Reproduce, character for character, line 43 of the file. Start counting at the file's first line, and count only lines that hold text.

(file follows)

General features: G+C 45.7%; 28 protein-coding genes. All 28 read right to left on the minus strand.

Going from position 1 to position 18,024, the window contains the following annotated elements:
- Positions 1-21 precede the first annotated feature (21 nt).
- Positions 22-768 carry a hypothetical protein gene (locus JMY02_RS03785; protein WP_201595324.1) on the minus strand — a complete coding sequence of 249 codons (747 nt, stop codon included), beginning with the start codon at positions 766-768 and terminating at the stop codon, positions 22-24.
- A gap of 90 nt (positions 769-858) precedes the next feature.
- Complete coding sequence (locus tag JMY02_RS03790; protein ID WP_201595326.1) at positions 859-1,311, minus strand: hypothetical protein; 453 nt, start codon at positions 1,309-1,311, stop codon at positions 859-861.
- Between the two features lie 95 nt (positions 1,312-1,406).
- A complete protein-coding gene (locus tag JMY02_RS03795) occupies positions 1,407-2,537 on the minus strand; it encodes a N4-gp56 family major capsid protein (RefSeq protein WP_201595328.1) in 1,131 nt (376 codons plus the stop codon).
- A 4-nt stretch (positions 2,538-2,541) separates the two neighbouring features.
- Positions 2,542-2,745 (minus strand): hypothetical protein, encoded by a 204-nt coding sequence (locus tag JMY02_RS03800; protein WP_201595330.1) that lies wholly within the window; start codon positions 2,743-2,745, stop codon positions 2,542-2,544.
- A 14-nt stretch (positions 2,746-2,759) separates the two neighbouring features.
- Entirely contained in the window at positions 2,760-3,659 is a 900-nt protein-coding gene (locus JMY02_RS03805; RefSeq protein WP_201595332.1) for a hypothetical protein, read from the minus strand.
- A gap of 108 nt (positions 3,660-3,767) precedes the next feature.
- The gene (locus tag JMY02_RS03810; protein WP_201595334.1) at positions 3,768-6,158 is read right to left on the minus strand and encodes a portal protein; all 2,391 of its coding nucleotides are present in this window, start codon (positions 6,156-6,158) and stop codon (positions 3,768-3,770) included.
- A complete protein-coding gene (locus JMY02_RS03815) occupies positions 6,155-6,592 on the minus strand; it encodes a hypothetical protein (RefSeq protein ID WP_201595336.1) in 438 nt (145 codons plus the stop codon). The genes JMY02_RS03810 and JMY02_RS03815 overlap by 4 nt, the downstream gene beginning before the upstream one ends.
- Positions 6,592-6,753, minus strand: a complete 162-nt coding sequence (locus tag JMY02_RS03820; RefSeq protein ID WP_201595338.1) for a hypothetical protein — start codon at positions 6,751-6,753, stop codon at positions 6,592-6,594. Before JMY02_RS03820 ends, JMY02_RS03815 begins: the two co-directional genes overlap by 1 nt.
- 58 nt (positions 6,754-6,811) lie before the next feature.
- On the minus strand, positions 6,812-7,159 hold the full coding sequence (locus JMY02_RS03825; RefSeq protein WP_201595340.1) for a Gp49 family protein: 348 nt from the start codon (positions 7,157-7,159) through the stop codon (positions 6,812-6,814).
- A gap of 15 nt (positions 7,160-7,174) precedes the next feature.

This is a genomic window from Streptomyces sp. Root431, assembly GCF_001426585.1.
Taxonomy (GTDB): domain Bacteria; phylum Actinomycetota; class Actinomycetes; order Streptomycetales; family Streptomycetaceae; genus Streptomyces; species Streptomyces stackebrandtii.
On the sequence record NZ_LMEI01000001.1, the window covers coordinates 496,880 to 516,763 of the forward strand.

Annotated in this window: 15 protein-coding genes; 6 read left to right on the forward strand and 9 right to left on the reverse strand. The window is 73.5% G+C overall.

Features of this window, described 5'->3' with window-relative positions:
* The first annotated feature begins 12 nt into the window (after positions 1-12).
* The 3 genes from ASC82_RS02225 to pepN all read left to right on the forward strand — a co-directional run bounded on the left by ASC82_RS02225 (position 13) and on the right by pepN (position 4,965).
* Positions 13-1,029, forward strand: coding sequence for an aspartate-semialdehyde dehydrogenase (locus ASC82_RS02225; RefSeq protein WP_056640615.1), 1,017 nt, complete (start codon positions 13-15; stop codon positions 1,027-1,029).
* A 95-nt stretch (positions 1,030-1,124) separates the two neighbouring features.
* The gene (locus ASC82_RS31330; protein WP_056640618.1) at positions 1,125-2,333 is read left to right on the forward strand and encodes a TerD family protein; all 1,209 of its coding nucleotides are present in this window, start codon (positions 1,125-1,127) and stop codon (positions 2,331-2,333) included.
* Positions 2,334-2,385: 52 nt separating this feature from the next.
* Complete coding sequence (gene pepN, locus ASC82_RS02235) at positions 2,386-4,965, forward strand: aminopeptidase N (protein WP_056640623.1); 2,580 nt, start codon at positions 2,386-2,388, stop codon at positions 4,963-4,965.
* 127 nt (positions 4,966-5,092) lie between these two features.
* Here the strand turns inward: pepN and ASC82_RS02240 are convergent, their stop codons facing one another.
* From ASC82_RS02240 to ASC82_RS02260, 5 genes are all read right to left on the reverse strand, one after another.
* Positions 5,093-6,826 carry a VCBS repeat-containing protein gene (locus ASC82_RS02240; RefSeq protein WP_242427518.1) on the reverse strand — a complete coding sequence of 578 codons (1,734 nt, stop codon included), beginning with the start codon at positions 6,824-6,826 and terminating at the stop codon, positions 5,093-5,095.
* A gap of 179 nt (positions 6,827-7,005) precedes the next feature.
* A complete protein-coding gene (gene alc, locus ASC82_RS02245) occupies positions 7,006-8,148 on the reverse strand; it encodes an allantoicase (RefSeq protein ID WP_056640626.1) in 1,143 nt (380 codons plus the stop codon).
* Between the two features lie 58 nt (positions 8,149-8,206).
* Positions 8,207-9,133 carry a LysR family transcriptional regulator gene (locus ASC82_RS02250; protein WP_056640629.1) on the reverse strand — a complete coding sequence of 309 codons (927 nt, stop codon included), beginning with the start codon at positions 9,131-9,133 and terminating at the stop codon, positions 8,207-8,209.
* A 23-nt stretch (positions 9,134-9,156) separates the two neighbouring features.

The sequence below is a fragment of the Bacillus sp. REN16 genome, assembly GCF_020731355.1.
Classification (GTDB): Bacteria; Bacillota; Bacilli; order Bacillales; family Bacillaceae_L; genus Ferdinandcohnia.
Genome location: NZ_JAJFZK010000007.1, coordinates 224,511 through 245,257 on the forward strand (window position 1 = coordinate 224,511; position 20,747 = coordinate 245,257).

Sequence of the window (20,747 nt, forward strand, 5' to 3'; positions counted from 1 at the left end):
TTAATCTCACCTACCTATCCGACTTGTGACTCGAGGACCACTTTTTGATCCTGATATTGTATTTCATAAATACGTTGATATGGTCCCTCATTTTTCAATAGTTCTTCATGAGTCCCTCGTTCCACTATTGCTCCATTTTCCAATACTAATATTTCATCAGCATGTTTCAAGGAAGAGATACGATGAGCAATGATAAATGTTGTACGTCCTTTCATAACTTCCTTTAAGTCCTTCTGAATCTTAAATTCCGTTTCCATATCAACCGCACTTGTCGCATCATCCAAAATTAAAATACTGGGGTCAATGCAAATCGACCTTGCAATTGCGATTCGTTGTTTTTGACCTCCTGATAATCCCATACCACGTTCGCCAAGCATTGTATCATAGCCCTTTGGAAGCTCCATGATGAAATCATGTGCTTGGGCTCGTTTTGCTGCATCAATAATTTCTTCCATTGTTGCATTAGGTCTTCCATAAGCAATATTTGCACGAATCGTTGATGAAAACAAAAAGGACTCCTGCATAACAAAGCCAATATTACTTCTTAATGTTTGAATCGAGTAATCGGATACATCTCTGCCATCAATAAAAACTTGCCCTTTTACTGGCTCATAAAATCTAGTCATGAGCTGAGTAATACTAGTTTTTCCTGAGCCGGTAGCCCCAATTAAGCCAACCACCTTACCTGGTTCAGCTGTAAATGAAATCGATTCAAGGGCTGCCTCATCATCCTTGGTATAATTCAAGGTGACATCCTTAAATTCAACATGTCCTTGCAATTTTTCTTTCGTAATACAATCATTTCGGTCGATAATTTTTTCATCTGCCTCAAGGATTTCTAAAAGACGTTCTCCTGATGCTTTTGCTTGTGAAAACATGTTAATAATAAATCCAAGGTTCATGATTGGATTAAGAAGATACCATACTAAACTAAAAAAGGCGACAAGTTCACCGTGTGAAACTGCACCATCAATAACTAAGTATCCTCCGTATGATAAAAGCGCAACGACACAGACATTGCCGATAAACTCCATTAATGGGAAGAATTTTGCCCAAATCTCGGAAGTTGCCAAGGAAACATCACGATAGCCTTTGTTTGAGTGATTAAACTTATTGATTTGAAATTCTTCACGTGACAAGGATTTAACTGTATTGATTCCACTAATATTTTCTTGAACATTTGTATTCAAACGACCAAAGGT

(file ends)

Genome location: NZ_JAJFZK010000007.1, coordinates 224,511 through 245,257 on the forward strand (window position 1 = coordinate 224,511; position 20,747 = coordinate 245,257).